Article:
5 – New Yorkers aren’t mean, they’re just efficient.

New Yorkers get a bad rap for being abrasive. They’re loud, obnoxious, and unforgiving, right? Wrong. They’re just PRODUCTIVE. New Yorkers all think that the work they are doing in this city is more important than anyone else’s, and if you interfere with that, THAT’S when you’ll experience the hostility. Things like not standing clear of the subway doors, walking in the bike lane, taking up the entire sidewalk, taking too long to place an order, hesitation of any kind, basically any instance of being ill-prepared or unaware of the people around you will make New Yorkers irritated. But that’s justified, is it not? We have things to do! Just get out of the way, dammit!

4 – You’ll never get tired of answering questions about New York.

People are fascinated with the culture you live in. “HOW much is a cup of coffee!?” “You walk HOW many steps a day!?” “Your apartment is on the FIFTH floor and there ISN’T AN ELEVATOR!?!?” When a tourist asks you which way the Uptown 6 train is and you point with confidence, when friends who are headed to the city ask you to recommend “non-touristy activities,” when your family visits you and you get to show off your spots and experiences, it’s just the BEST. And it will never get old. Because you have it figured out. And that kind of makes you a figure of authority. Congratulations!

3 – Loneliness is inevitable, and it’s not a bad thing.

New York is a bit ironic at times because it can feel extremely isolating, despite being surrounded by millions of people daily. You wake up to the sounds of people leaving their apartment to start their days, you lock eyes with maybe 50 people on your commute to work alone, you pass by anywhere from 500-5,000 people a day, you’re just submerged in a sea of humanity constantly, and yet sometimes you feel like an insignificant speck on this tiny island. There is so much happening in the city at all times that you will always feel that you’re missing out on SOMETHING. Ubiquitous FOMO, if you will. But, loneliness isn’t a bad thing, it’s an opportunity to grow, to get to know yourself, and to be alone with your own thoughts. It’s a chance to come up for air from the craziness and reflect, which is invaluable.  In the grand scheme of it all, this is the time for self-discovery, and it will ultimately have a larger impact overall on your evolution as a human being more so than any flashy experience, late night rendezvous, or Instagramable moment. Sit in it. Learn from it. Don’t be afraid of it.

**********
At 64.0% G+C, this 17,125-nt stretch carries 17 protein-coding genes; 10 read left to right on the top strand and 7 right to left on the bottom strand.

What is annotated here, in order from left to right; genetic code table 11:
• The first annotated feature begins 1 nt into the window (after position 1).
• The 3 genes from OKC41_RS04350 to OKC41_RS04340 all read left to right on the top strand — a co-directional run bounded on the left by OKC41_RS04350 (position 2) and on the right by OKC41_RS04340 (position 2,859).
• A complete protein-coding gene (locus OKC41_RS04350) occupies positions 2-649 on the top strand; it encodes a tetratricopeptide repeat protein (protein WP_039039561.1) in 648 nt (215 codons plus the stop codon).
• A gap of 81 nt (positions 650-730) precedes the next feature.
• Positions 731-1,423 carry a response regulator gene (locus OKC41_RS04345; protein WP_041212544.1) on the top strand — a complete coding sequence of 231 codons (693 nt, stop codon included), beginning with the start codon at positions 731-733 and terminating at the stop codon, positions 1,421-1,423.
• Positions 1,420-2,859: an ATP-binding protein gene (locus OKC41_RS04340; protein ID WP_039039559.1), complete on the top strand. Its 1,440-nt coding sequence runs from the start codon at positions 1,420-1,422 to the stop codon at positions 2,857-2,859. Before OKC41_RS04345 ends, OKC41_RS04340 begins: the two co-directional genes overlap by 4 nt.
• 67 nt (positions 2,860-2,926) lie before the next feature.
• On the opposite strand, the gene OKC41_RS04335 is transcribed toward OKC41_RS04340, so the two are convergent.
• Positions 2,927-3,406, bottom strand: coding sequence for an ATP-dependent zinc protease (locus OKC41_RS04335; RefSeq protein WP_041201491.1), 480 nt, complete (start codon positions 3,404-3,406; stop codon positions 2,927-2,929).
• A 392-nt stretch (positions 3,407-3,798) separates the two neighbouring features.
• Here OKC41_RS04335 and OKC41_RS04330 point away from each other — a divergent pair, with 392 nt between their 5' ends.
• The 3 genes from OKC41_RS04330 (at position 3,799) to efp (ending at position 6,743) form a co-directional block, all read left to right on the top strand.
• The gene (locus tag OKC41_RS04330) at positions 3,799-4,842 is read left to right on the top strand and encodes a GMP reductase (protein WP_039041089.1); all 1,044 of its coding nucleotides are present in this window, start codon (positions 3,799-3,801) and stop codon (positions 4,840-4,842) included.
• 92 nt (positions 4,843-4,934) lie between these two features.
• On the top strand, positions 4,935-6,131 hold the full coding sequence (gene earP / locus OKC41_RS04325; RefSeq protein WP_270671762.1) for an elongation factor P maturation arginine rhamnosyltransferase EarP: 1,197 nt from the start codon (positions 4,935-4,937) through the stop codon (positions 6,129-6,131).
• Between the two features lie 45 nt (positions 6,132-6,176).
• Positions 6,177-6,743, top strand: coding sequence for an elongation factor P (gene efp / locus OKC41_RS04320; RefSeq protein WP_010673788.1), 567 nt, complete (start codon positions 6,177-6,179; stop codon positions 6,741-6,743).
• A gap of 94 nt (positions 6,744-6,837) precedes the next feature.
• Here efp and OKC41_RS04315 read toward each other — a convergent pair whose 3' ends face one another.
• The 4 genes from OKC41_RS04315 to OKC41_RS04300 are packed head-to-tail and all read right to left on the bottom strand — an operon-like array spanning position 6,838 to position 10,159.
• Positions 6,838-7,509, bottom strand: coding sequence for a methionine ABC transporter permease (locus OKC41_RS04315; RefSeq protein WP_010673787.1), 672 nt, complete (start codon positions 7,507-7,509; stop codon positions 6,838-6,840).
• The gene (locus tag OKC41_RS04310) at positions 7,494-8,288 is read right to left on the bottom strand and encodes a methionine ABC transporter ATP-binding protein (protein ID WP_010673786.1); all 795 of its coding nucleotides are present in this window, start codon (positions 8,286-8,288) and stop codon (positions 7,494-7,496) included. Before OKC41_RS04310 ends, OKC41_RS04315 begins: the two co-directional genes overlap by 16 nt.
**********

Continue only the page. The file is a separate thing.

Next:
2 – You’re part of a secret club.

Once you’ve lived in New York, you get it. You’ve survived and thrived in an environment that could have crushed you and you have prevailed! You will forever be connected to anyone else who lives or has ever lived here. You’ll find yourself bumping elbows with other current or former New Yorkers out in the wild (ya know, the Midwest and other parts of the U.S.), talking about the neighborhoods your frequented and the crazy time you fell asleep on the D train and ended up in Coney Island. You’ll catch insider references in various TV shows, movies, and comedy acts, you’ll forever roll your eyes at anyone who complains about lack of space or how much things cost, and you’ll never be afraid of anything ever again. You’ll be ruined in the best way. It’ll be great.

1 – You will be tested and pushed to your limits, in every way, and you’ll be better for it.

As the old saying goes, “when it rains, it pours.” New York is no different. There will be days that kick you in the gut and make you want to disappear into the concrete. Days where everything goes wrong and the strains of the city just make it all even worse. There will be times when everyone is out of town and you’re lonely in your apartment, times when you run out of money and find yourself paying for each individual subway ride because it’s all you can afford, and times when you are quite literally battling mother nature as you stomp your numb, frozen, boot-clad feet through snow and slush and puddles of who-knows-what on your commute. You’ll get harassed, bumped, maybe even hurt (hey, subway stairs). You’ll experience heartbreak, devastation, over-stimulation, anxiety, and stress of every kind. But, you WILL feel more strong, resilient, and unbreakable than you ever have in your entire life, and you’ll have good ‘ole NYC to thank for it!